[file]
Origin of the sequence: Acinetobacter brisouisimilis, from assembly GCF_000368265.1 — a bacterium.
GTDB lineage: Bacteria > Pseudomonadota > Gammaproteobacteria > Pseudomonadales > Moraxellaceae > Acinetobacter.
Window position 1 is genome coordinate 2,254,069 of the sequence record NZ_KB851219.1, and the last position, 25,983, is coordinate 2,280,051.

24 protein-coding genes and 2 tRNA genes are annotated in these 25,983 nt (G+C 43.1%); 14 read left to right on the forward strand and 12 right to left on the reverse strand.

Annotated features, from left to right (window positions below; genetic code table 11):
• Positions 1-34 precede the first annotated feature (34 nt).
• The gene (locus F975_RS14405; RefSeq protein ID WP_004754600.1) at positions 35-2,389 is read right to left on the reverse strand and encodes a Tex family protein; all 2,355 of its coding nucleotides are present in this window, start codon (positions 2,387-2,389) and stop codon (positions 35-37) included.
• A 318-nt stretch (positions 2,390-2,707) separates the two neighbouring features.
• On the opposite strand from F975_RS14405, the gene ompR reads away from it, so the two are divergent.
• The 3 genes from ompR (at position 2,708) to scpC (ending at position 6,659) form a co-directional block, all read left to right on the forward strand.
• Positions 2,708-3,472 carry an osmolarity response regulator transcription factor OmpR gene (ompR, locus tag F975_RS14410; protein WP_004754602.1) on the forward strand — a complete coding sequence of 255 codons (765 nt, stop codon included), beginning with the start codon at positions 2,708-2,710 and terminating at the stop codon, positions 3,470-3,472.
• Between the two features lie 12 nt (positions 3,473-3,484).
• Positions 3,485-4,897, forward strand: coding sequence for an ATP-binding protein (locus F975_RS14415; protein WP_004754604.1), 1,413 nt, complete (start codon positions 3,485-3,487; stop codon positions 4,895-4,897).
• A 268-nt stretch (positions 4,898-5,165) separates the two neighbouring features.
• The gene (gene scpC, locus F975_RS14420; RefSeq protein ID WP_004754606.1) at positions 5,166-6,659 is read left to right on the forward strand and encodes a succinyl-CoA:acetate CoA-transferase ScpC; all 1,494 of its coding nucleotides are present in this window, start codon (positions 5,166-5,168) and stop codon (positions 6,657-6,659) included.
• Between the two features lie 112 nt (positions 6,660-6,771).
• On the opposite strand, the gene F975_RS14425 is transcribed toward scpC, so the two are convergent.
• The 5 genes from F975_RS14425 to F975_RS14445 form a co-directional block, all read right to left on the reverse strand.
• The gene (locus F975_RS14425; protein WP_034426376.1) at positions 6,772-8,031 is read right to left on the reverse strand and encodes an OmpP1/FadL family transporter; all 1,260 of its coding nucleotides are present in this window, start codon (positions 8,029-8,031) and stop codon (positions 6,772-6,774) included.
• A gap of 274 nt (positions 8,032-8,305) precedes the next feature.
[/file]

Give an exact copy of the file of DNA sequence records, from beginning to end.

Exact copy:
Origin of the sequence: Acinetobacter brisouisimilis, from assembly GCF_000368265.1 — a bacterium.
GTDB lineage: Bacteria > Pseudomonadota > Gammaproteobacteria > Pseudomonadales > Moraxellaceae > Acinetobacter.
Window position 1 is genome coordinate 2,254,069 of the sequence record NZ_KB851219.1, and the last position, 25,983, is coordinate 2,280,051.

24 protein-coding genes and 2 tRNA genes are annotated in these 25,983 nt (G+C 43.1%); 14 read left to right on the forward strand and 12 right to left on the reverse strand.

Annotated features, from left to right (window positions below; genetic code table 11):
• Positions 1-34 precede the first annotated feature (34 nt).
• The gene (locus F975_RS14405; RefSeq protein ID WP_004754600.1) at positions 35-2,389 is read right to left on the reverse strand and encodes a Tex family protein; all 2,355 of its coding nucleotides are present in this window, start codon (positions 2,387-2,389) and stop codon (positions 35-37) included.
• A 318-nt stretch (positions 2,390-2,707) separates the two neighbouring features.
• On the opposite strand from F975_RS14405, the gene ompR reads away from it, so the two are divergent.
• The 3 genes from ompR (at position 2,708) to scpC (ending at position 6,659) form a co-directional block, all read left to right on the forward strand.
• Positions 2,708-3,472 carry an osmolarity response regulator transcription factor OmpR gene (ompR, locus tag F975_RS14410; protein WP_004754602.1) on the forward strand — a complete coding sequence of 255 codons (765 nt, stop codon included), beginning with the start codon at positions 2,708-2,710 and terminating at the stop codon, positions 3,470-3,472.
• Between the two features lie 12 nt (positions 3,473-3,484).
• Positions 3,485-4,897, forward strand: coding sequence for an ATP-binding protein (locus F975_RS14415; protein WP_004754604.1), 1,413 nt, complete (start codon positions 3,485-3,487; stop codon positions 4,895-4,897).
• A 268-nt stretch (positions 4,898-5,165) separates the two neighbouring features.
• The gene (gene scpC, locus F975_RS14420; RefSeq protein ID WP_004754606.1) at positions 5,166-6,659 is read left to right on the forward strand and encodes a succinyl-CoA:acetate CoA-transferase ScpC; all 1,494 of its coding nucleotides are present in this window, start codon (positions 5,166-5,168) and stop codon (positions 6,657-6,659) included.
• Between the two features lie 112 nt (positions 6,660-6,771).
• On the opposite strand, the gene F975_RS14425 is transcribed toward scpC, so the two are convergent.
• The 5 genes from F975_RS14425 to F975_RS14445 form a co-directional block, all read right to left on the reverse strand.
• The gene (locus F975_RS14425; protein WP_034426376.1) at positions 6,772-8,031 is read right to left on the reverse strand and encodes an OmpP1/FadL family transporter; all 1,260 of its coding nucleotides are present in this window, start codon (positions 8,029-8,031) and stop codon (positions 6,772-6,774) included.
• A gap of 274 nt (positions 8,032-8,305) precedes the next feature.